Rallies against Netanyahu's 'judicial reform' enter 7th week
The judicial reforms aim to allow the Knesset and the executive body to circumvent the Supreme Court's decisions.
Ahead of a parliamentary vote to overturn the occupation's judicial system scheduled on Monday, rallies held across several parts of the occupied territories entered their seventh consecutive week today as demonstrators continue to protest Israeli Prime Minister Benjamin Netanyahu's 'judicial reforms'.
According to organizers, about 135,000 protested in "Tel Aviv" and 98,845 in other cities throughout the occupied territories, including in "Netanya" and occupied Al-Quds, where hundreds have held protests outside the regime's president Isaac Herzog's residence.
ההפגנה בתל אביב, נכון לשעה 20:00. צילום: תומר אפלבאום @tomerappelbaum @Haaretz pic.twitter.com/go8buEB9HB— Noa Landau נעה לנדאו (@noa_landau) February 18, 2023
The judicial reforms are aimed at strengthening the Knesset, "Israel's" parliament, as well as the executive body, in order to circumvent the Supreme Court's decisions.
They will also provide more leverage to lawmakers in the appointment of judges.
Protestors argue that Netanyahu aims to use the reforms in order to deflect a series of charges against him that date back to 2019, charges which include fraud, bribery and breach of trust, whereas the opposition in "Israel" condemned the reforms as a means of "canceling the courts."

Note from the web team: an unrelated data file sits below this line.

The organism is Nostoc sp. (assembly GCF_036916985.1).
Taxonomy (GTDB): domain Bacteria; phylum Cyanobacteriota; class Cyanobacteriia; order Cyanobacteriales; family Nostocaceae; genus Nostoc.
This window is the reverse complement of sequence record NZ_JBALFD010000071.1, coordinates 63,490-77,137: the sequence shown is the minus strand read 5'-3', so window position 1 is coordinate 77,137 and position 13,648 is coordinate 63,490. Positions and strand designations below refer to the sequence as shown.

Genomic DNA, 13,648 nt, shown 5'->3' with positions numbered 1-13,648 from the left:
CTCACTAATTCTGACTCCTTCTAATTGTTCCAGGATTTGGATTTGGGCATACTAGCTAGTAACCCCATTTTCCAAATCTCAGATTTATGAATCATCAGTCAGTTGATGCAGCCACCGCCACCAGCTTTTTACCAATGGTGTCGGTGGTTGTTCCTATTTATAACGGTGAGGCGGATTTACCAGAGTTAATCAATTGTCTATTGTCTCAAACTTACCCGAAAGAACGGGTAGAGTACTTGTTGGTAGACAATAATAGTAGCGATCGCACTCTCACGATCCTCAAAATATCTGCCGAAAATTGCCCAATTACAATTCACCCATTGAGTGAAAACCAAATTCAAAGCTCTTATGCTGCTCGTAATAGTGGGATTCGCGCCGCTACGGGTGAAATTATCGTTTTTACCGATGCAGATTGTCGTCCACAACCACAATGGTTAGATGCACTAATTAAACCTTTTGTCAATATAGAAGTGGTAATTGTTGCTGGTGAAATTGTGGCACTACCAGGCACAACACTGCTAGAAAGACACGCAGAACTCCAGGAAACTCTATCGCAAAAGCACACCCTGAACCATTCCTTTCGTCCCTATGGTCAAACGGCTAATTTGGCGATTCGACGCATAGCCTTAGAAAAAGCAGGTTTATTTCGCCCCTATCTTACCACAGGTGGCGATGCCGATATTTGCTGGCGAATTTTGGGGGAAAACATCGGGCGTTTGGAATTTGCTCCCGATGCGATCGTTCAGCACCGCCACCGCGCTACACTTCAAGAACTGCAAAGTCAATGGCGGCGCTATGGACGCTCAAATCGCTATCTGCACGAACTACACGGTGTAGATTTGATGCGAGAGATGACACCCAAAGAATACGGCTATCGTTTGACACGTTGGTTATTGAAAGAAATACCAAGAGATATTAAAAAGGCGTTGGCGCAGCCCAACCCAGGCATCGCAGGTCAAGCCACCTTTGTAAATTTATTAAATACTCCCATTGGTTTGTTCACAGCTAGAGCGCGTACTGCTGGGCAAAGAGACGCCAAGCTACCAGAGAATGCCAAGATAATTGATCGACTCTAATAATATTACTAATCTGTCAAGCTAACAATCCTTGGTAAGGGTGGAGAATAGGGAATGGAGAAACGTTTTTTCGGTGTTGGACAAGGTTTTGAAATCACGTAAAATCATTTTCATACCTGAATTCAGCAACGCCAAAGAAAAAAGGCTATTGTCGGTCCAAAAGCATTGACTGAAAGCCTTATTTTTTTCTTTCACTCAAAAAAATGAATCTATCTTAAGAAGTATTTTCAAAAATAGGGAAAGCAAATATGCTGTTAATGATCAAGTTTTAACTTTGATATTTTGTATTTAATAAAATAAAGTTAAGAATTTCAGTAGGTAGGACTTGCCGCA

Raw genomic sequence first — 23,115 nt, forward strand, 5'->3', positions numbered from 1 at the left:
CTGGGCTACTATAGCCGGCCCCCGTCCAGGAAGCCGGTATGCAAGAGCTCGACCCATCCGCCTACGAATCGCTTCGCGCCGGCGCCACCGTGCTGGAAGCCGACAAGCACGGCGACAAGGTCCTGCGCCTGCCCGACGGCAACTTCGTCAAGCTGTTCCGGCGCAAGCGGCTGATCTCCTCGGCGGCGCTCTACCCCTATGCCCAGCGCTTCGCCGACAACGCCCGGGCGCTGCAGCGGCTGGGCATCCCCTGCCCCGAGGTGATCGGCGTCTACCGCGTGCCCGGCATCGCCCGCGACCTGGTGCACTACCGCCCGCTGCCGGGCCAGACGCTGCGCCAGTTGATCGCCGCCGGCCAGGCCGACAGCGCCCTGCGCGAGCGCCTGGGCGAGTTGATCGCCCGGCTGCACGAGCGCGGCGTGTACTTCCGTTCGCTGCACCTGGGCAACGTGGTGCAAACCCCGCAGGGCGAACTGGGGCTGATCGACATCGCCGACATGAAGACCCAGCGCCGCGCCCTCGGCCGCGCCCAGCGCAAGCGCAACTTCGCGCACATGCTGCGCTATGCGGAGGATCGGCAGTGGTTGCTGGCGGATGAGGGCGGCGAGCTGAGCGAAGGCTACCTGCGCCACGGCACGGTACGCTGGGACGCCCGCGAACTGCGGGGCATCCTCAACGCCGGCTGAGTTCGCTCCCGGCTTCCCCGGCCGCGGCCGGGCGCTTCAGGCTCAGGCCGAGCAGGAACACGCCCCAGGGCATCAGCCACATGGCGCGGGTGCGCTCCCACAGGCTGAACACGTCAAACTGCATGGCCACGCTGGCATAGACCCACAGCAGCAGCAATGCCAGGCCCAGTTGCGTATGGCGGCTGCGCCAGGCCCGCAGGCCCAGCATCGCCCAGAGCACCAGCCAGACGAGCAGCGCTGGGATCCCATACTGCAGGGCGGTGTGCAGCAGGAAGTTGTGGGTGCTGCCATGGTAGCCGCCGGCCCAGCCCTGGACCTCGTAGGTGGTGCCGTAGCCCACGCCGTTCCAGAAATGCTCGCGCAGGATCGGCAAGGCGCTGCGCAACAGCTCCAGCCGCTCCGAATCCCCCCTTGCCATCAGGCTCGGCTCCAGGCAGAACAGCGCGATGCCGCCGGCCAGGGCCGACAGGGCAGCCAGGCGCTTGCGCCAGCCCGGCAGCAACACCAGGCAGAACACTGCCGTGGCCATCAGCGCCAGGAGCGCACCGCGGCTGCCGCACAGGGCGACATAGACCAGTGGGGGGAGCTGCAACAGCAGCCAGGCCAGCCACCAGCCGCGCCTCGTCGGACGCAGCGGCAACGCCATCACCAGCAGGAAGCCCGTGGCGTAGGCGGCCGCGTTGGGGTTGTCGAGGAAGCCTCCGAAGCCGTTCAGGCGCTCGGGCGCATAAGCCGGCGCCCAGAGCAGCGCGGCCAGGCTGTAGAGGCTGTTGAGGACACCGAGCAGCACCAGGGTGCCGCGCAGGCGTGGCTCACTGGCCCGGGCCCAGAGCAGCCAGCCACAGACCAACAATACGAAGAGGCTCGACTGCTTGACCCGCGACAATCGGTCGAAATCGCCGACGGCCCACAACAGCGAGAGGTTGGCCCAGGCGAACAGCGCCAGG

Opposition leader Yair Lapid effectively pointed out that the reforms are intended for the premier to escape ongoing corruption trials.
"The fact they have a majority in parliament doesn't mean...they can erase the Supreme Court just because the prime minister has been indicted," Lapid said.
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Netanyahu's supporters have argued that opposition to the reforms is tied to the opposition's inability to accept last November's electoral defeat.
On Saturday, Justice Minister Yariv Levin told Israeli TV Channel 13, "I'm determined to complete the legislation," adding he would not fall for "threats and dictations from the street."
The occupation's President has called on Netanyahu's government to suspend the reforms and hold talks with the opposition in hopes of reaching a middle ground. Although the cabinet did not rule out dialogue, it refused to suspend or postpone the vote on the reforms.
Amid ongoing protests against Netanyahu's extremist cabinet, the occupation's former Prime Minister Naftali Bennett warned on February 14 of a "civil war in 'Israel'" and urged for negotiations to be held on Netanyahu's amendments to the judicial system.
"A settlement can be reached regarding the judicial amendments," Bennett said. "There are things that must be fixed and changed, but we should not go from one extreme to another."
"The majority wants amendments, not a change of the system," Benett added, warning of civil war breaking out "over nothing".
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